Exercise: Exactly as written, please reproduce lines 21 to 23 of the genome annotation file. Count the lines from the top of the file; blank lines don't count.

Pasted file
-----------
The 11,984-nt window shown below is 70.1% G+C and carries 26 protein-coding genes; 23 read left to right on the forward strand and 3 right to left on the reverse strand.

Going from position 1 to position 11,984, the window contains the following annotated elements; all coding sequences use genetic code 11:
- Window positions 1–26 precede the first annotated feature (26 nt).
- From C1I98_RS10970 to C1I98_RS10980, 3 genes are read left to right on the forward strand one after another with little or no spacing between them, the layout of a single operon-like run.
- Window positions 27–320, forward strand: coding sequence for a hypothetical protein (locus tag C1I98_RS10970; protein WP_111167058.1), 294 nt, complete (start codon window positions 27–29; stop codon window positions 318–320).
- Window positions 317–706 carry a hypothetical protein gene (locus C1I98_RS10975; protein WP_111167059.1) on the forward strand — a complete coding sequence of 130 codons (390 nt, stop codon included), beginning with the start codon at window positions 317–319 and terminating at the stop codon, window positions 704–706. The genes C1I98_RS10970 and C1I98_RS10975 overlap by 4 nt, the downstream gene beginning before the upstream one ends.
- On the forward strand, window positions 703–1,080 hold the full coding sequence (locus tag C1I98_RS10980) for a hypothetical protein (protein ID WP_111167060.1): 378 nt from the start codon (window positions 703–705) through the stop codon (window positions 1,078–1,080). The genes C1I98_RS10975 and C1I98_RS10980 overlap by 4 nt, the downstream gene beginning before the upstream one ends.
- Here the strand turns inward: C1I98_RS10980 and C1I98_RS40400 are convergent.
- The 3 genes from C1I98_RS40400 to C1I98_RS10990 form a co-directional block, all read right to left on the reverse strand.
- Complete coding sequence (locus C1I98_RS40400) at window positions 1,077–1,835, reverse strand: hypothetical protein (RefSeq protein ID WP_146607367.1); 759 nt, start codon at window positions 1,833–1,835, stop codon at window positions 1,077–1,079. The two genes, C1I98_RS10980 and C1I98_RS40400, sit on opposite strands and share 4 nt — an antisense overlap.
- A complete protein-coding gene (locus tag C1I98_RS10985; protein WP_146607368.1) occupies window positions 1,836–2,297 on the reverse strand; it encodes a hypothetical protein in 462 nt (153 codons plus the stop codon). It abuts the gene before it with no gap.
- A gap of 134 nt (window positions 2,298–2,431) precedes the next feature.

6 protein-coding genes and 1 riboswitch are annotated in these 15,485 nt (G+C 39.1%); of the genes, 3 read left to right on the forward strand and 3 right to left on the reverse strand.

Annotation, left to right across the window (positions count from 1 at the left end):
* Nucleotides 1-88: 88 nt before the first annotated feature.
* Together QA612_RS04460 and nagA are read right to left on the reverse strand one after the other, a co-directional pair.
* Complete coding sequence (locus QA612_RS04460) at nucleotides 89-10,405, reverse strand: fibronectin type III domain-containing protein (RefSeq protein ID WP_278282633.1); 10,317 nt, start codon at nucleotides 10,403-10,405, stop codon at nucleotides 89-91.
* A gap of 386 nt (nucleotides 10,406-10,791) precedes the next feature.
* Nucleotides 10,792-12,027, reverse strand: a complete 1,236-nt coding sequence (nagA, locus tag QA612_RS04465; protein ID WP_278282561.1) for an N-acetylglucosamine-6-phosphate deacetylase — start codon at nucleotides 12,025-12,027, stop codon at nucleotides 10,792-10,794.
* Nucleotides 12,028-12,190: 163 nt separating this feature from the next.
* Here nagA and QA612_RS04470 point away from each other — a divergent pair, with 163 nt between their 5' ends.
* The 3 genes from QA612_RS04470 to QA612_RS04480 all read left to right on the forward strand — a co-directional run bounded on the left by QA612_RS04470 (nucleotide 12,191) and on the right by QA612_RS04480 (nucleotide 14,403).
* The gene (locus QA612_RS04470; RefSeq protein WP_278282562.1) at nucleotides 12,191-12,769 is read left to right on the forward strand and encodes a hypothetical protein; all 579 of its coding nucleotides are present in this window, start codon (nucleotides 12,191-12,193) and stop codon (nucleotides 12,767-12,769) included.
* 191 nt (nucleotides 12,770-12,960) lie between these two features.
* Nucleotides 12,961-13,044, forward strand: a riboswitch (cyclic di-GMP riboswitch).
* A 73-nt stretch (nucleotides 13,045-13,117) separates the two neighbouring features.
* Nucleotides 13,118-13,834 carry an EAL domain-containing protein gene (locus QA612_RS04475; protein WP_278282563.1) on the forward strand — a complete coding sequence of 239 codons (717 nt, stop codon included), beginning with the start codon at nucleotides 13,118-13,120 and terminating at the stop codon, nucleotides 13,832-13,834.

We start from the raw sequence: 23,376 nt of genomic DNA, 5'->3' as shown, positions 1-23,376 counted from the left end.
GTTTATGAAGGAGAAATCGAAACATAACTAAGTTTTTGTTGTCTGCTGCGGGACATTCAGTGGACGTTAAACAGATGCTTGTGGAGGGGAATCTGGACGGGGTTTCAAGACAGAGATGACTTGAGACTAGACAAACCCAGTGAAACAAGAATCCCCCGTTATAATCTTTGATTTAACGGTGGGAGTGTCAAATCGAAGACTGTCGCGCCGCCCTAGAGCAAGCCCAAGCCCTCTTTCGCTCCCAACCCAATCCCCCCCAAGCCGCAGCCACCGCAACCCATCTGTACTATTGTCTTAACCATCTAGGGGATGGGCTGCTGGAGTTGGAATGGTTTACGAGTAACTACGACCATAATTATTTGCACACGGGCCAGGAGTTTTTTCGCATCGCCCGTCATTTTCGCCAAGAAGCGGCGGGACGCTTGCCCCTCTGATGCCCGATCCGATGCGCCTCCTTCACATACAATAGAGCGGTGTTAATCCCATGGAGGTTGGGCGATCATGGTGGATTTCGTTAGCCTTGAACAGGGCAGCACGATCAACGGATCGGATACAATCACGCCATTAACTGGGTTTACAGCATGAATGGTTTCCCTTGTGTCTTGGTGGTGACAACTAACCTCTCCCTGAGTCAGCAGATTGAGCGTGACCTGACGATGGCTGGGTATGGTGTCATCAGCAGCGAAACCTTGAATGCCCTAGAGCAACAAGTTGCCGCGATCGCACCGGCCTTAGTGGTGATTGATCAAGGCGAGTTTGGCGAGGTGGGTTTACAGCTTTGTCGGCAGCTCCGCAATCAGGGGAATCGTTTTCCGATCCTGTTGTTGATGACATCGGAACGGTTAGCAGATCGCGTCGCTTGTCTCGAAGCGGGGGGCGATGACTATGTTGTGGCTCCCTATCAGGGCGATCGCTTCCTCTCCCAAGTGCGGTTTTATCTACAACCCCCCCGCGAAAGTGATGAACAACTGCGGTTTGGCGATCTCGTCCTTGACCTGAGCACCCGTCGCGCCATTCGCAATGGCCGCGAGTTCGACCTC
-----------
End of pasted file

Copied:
* Here nagA and QA612_RS04470 point away from each other — a divergent pair, with 163 nt between their 5' ends.
* The 3 genes from QA612_RS04470 to QA612_RS04480 all read left to right on the forward strand — a co-directional run bounded on the left by QA612_RS04470 (nucleotide 12,191) and on the right by QA612_RS04480 (nucleotide 14,403).
* The gene (locus QA612_RS04470; RefSeq protein WP_278282562.1) at nucleotides 12,191-12,769 is read left to right on the forward strand and encodes a hypothetical protein; all 579 of its coding nucleotides are present in this window, start codon (nucleotides 12,191-12,193) and stop codon (nucleotides 12,767-12,769) included.